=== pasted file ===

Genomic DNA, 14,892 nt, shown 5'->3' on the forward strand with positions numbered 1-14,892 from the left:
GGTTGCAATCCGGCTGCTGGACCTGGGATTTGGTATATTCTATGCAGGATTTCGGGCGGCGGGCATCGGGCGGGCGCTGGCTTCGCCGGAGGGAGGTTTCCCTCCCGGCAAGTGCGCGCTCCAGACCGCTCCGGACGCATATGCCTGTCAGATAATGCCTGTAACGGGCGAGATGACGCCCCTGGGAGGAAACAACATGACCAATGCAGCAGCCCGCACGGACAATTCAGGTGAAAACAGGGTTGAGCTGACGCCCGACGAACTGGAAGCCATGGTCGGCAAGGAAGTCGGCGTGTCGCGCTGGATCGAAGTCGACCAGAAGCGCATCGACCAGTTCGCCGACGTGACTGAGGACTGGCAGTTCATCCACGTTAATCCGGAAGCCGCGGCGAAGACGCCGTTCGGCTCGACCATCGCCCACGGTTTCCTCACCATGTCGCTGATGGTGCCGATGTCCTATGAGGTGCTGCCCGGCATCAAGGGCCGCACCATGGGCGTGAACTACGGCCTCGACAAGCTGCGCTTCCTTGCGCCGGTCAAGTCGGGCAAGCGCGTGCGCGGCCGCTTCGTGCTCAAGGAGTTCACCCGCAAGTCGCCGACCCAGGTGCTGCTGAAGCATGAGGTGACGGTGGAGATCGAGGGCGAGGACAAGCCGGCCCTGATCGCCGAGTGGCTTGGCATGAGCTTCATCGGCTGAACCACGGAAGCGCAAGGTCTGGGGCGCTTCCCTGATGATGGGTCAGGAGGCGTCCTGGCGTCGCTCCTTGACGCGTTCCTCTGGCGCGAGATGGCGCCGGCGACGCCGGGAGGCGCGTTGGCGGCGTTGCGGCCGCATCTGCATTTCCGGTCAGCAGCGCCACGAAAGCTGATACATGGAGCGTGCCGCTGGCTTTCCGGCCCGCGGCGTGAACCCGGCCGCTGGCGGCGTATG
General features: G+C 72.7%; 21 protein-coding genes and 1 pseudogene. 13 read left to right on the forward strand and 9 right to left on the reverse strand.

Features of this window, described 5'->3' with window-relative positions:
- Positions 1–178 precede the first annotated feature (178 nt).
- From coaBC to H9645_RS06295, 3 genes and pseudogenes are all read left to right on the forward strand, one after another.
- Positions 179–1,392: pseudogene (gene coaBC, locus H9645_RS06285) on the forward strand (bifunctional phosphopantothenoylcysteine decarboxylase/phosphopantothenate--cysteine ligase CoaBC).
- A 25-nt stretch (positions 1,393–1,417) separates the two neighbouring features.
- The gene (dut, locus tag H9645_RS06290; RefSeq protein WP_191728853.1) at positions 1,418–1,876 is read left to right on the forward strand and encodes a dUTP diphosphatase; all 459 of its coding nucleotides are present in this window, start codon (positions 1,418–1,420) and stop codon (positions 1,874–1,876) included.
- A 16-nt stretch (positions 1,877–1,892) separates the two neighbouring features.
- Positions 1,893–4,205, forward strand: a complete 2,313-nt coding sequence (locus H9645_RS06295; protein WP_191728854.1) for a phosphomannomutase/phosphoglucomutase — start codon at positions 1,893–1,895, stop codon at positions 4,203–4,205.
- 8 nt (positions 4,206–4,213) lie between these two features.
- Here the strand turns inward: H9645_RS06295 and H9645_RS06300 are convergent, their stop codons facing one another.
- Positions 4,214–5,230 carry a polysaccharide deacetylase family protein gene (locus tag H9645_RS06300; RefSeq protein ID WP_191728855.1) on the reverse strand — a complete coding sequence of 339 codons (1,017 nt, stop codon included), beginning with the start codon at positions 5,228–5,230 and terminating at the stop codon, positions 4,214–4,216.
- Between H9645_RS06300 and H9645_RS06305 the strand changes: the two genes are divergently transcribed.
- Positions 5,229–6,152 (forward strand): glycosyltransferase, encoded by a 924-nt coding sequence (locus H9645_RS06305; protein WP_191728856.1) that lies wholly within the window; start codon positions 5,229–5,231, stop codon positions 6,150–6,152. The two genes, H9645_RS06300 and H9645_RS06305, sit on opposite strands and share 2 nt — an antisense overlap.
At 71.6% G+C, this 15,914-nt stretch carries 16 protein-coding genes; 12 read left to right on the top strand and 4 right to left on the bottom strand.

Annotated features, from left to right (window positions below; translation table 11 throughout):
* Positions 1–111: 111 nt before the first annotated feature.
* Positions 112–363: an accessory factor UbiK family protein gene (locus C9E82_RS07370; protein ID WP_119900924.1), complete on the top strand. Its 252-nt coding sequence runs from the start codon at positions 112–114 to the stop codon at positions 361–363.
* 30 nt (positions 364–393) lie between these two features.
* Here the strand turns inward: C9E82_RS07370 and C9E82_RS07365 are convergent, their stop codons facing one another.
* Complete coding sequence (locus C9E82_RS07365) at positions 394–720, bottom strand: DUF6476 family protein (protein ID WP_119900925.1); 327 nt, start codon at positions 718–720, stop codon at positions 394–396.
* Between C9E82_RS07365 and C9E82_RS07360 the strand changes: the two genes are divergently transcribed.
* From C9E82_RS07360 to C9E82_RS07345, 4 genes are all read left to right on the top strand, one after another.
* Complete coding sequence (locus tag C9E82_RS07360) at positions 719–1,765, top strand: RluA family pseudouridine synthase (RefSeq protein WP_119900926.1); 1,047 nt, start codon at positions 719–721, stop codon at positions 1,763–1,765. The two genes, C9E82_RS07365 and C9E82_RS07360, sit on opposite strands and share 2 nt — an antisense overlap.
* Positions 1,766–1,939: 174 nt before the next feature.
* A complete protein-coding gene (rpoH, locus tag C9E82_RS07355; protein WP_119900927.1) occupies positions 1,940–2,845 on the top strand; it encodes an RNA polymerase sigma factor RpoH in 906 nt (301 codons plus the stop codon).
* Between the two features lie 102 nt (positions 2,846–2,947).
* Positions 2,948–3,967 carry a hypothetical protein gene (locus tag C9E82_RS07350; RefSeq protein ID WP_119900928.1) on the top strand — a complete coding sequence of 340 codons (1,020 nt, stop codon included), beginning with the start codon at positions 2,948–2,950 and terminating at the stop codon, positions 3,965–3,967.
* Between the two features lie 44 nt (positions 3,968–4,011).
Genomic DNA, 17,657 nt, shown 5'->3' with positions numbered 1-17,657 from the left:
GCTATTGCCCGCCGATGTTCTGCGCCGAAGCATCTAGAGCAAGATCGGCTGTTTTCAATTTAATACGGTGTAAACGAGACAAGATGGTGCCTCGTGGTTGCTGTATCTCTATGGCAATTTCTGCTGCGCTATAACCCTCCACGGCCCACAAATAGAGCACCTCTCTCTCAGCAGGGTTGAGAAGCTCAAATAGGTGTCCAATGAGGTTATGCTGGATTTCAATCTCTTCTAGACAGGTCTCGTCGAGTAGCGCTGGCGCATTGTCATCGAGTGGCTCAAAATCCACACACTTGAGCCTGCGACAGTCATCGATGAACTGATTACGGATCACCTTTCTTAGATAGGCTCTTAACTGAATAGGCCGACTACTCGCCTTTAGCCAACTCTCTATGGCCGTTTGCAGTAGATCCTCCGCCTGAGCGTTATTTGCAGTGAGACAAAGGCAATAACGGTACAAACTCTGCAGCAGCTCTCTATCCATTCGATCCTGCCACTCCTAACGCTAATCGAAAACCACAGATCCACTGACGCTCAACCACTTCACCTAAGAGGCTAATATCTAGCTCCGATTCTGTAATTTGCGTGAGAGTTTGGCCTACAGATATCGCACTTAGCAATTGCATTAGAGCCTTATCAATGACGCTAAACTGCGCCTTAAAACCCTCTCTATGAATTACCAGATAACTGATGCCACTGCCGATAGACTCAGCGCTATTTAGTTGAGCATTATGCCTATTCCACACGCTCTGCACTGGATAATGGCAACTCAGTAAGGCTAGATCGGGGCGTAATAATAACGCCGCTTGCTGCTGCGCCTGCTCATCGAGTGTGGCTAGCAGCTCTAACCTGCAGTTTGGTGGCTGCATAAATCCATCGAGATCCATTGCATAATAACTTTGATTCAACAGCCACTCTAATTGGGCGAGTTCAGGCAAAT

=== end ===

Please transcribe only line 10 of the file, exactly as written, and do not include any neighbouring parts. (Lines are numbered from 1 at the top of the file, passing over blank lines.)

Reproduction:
- A 16-nt stretch (positions 1,877–1,892) separates the two neighbouring features.